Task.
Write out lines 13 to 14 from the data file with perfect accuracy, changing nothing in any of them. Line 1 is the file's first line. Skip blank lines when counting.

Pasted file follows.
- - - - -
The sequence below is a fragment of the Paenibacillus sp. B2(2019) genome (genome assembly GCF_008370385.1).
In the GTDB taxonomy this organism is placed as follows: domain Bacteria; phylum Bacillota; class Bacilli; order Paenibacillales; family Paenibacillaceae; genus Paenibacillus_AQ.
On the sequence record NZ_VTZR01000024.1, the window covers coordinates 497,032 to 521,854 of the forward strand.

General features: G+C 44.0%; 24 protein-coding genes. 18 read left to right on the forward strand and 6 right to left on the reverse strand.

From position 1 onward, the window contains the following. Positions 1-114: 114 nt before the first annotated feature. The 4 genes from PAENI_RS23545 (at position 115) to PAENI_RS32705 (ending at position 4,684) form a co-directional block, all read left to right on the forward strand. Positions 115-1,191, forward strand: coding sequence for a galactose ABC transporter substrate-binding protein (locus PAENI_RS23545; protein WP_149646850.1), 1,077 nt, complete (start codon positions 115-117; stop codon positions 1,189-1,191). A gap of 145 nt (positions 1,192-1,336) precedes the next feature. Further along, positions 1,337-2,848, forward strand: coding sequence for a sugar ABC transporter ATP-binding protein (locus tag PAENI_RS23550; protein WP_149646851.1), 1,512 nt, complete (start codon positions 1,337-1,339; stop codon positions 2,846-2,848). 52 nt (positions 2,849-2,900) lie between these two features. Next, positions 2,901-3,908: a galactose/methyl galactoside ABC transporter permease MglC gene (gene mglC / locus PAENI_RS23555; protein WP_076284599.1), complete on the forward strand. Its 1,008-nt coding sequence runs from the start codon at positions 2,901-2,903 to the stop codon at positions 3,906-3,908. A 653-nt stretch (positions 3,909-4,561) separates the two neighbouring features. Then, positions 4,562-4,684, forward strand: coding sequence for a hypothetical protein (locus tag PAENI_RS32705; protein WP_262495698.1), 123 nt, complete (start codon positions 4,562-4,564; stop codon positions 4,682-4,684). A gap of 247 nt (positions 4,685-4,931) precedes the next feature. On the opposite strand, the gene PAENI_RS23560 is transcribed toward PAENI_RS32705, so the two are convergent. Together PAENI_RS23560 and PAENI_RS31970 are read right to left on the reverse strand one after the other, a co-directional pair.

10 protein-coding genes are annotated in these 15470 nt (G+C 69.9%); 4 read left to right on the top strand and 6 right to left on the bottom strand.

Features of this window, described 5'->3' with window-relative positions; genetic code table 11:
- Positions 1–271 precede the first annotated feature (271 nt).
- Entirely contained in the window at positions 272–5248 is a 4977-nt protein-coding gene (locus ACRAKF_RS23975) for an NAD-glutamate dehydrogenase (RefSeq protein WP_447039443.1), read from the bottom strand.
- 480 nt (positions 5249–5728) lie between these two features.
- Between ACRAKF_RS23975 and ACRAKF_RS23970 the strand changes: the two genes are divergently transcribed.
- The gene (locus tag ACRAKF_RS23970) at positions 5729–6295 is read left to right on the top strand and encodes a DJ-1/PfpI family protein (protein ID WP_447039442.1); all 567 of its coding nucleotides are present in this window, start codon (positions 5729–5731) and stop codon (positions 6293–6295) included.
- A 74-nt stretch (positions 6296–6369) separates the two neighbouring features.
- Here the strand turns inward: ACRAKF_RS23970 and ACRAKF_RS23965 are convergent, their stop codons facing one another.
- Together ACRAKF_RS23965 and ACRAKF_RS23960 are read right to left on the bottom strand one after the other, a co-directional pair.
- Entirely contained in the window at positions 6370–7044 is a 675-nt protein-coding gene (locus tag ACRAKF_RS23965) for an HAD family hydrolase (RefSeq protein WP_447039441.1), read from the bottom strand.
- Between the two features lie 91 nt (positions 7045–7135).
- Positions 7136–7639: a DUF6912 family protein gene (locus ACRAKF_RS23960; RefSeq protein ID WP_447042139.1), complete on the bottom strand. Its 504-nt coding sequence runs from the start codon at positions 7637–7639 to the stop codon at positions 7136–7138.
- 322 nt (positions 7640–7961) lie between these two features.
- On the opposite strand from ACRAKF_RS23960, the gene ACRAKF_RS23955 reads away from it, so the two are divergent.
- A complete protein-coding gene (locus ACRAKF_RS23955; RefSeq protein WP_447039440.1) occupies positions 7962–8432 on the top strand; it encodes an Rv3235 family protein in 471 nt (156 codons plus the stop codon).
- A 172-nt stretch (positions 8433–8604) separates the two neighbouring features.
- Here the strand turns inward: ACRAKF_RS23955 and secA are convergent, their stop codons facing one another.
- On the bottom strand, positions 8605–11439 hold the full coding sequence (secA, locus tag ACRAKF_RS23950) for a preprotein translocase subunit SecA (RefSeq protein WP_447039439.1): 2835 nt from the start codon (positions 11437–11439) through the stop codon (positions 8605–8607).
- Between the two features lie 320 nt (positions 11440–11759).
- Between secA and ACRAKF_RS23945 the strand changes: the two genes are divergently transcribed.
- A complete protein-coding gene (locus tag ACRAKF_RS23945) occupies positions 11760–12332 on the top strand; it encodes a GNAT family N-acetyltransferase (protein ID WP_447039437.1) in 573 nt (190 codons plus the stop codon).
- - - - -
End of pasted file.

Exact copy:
- A 74-nt stretch (positions 6296–6369) separates the two neighbouring features.
- Here the strand turns inward: ACRAKF_RS23970 and ACRAKF_RS23965 are convergent, their stop codons facing one another.